did on September 28, 1838, but he did not devote the next twenty years
to converting it into a cogent theory of evolution. As a result it had
no impact whatsoever.[link]

This September 28, 1838 reference by Darwin is not nearly so clear as
Matthew’s and therefore one would assume that Darwin hadn’t seen
Matthew’s work.

The historian of biology Peter J. Bowler has gone so far as to say
that:

Such efforts to denigrate Darwin misunderstand the whole point of
the history of science: Matthew did suggest a basic idea of selection,
but he did nothing to develop it; and he published it in the appendix
to a book on the raising of trees for shipbuilding. No one took him
seriously, and he played no role in the emergence of Darwinism. Simple
priority is not enough to earn a thinker a place in the history of
science: one has to develop the idea and convince others of its value
to make a real contribution. Darwin’s notebooks confirm that he drew
no inspiration from Matthew or any of the other alleged precursors.
[link]


EXCEPT FOR WALLACE ! ! !

A further note on the obscurity of a book about arboriculture. The
ship Darwin sailed in was a wooden ship as was every other ship in the
English navy and that was a serious problem for the English nation
because all of their good timber had been cut down and they were
searching the entire planet for good navel timber. Which is precisely
what Matthew’s book On Naval Timber and Arboriculture[link] was about.
It would be surprising to me, in fact dumbfounding, if a survey ship,
which the Beagle was purported to be, didn’t have a copy of that very
book in their library.

It was reported that Darwin and Robert Fitzroy, the captain of the
Beagle, had strong arguments over various scientific subjects which
no doubt sharpened Darwin’s thinking. Since Darwin at that time was
still a pre-Darwinian he might still have been arguing against
Matthew’s ideas if he heard them from Fitzroy who was a staunch anti-
Darwinian to the end. In fact Fitzroy, who later became Governor of
New Zealand, later committed suicide because he felt he had been
instrumental in helping Darwin create his Satanic theory.

Some people prefer absolute nonsense to relative truth and will die
for it.

Filed under: evolution, reviews | Tagged: Alfred Russel Wallace,
Charles Darwin, evolution, evolution of ethics, On Naval Timber,
Patrick Matthew, Scientific priority, The Origin of Species
« Charles Darwin follows in James Hutton’s path. Charles Darwin was
preceded by his grandfather Erasmus. »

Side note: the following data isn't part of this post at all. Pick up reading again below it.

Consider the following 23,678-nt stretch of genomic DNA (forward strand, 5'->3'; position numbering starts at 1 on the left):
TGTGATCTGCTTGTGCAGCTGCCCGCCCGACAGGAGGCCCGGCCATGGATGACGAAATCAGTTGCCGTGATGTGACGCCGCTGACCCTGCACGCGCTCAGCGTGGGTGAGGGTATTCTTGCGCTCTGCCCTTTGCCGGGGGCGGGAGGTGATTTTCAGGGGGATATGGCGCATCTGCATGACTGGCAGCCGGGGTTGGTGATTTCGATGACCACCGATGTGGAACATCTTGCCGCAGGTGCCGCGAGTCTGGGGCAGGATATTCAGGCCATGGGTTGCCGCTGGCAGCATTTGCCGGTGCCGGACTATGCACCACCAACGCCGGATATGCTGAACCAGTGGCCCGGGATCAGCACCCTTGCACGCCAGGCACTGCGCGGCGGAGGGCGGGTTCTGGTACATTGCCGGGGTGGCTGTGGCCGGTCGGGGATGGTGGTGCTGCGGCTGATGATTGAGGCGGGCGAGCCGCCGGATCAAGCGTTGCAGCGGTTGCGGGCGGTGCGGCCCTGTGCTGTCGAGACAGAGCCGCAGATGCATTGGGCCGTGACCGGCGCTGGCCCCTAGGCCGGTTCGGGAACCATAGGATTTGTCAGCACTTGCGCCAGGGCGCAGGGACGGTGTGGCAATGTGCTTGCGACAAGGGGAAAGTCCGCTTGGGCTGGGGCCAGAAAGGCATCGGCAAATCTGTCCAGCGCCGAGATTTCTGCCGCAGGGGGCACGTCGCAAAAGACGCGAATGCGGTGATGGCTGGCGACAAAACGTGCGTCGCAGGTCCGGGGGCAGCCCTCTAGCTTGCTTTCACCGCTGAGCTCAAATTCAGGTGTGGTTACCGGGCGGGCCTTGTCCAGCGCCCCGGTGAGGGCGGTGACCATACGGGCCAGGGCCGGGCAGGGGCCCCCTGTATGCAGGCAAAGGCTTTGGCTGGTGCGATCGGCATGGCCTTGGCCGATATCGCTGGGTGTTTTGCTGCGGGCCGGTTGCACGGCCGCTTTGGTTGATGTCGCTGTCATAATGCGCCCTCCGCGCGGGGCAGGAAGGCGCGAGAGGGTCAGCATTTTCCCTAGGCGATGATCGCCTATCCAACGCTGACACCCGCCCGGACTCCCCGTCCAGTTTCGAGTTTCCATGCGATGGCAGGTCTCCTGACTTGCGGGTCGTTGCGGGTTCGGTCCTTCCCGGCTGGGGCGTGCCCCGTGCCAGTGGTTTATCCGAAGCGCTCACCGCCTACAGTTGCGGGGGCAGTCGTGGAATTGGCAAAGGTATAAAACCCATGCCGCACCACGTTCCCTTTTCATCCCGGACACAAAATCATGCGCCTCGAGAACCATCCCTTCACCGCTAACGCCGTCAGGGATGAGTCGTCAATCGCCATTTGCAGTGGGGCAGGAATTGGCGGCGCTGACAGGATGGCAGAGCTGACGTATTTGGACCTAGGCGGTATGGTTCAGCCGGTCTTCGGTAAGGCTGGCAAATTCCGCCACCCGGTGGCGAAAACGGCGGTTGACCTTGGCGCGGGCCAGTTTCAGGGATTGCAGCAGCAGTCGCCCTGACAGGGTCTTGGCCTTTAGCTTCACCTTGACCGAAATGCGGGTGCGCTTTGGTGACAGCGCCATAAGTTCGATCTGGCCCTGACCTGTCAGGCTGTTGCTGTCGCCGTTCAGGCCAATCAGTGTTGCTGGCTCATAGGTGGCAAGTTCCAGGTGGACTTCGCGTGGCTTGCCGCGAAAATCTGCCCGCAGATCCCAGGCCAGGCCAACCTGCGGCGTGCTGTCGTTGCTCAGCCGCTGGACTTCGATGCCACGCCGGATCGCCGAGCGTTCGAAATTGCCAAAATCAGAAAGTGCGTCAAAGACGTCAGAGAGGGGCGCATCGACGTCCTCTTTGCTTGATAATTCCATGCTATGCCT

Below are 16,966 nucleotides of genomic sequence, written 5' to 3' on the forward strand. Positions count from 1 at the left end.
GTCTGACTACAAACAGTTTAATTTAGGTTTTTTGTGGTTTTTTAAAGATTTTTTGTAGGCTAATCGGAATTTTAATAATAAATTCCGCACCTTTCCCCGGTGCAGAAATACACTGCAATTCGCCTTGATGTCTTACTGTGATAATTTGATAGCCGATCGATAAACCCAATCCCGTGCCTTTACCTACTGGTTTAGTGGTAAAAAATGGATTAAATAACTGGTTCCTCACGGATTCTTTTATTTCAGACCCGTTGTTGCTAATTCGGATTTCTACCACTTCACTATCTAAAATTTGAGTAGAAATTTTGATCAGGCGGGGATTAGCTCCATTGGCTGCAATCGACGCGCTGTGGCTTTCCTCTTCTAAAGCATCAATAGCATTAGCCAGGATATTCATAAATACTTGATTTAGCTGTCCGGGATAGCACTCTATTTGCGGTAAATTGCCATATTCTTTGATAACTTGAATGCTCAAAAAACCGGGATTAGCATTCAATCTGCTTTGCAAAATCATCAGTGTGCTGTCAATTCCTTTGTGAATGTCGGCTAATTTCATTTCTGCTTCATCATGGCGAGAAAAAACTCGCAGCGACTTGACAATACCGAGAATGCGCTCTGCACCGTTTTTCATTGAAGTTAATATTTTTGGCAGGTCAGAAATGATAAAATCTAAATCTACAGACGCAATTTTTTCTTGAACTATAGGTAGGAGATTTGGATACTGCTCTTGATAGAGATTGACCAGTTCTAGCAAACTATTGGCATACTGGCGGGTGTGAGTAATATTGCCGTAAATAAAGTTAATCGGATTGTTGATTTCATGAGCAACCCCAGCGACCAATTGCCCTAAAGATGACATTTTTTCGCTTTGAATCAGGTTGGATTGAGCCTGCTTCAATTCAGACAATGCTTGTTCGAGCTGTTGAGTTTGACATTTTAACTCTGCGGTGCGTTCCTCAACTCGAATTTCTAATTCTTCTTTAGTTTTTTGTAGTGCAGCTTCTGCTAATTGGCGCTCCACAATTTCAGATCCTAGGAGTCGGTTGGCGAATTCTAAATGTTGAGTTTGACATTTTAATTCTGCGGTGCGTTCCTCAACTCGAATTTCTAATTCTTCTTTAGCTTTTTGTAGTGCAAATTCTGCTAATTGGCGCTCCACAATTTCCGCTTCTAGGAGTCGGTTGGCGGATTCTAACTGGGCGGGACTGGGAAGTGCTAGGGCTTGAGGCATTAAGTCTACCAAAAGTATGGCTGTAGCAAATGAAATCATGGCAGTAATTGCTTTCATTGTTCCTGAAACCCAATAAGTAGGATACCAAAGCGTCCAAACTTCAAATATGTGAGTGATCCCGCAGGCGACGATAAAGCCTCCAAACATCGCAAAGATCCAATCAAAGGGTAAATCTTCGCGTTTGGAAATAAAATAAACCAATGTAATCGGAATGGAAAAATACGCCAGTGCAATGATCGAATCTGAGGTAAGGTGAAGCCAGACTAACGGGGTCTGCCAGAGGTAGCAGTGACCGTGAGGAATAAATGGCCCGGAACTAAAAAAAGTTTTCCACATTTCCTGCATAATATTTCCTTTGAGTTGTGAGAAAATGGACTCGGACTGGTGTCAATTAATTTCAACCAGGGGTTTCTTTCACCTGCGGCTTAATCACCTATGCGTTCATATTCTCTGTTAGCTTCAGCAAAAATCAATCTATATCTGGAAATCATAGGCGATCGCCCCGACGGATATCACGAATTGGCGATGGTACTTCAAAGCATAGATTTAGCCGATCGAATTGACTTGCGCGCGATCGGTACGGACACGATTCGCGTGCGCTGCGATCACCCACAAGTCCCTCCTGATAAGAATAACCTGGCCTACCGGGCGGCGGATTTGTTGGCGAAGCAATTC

One Response

1.
Dr M.Wainwright, on February 27th, 2009 at 12:20 pm Said:

Some of these replies miss the basic point. Since Darwin,
Wallace ,and T.H.Huxley all admitted that Patrick Matthew (as well as
Charles Wells) beat Darwin and Wallace to the idea of natrual
selection anyone who states that Darwin originated natural selection
is simply telling a barefaced lie!
(search Google for “wainwrightscience” for my website “It’s Not
Darwin;’s or Wallace’s Theory)
Professor Milton Wainwright,Dept.Molecural Biology and
Biotechnology,University of Sheffield,UK
Reply

trader100

unread,
May 24, 2009, 8:49:26 AM5/24/09
to
On May 4, 7:00 pm, trader100 <Stephan...@gmail.com> wrote:
> ThusPatrickMatthewsformulates a banality: Those that didn't

> reproduce were less perfect while those that did reproduce were more
> perfect. "didn't reproduce" and "less perfect" are terms that alludes
> to the same fact guaranteeing the truth of the proposition: They
> didn't reproduce but doesn't explain why they didn't reproduce.

And this banal concept was taken over by Darwin and arbitrarily
labeled Theory of Evolution here:

"........This difficulty, as in the case of unconscious selection by
man, is avoided on the theory of gradual evolution, through the
preservation of a large number of individuals, which varied more or
less in any favourable direction, and of the destruction of a large
number which varied in an opposite manner. hat many species have been
evolved in an extremely gradual manner, there can hardly be a
doubt......................."

=== Which reduces to ===
The preservation of individuals, which were favorable, and the
destruction of those which weren't favorable.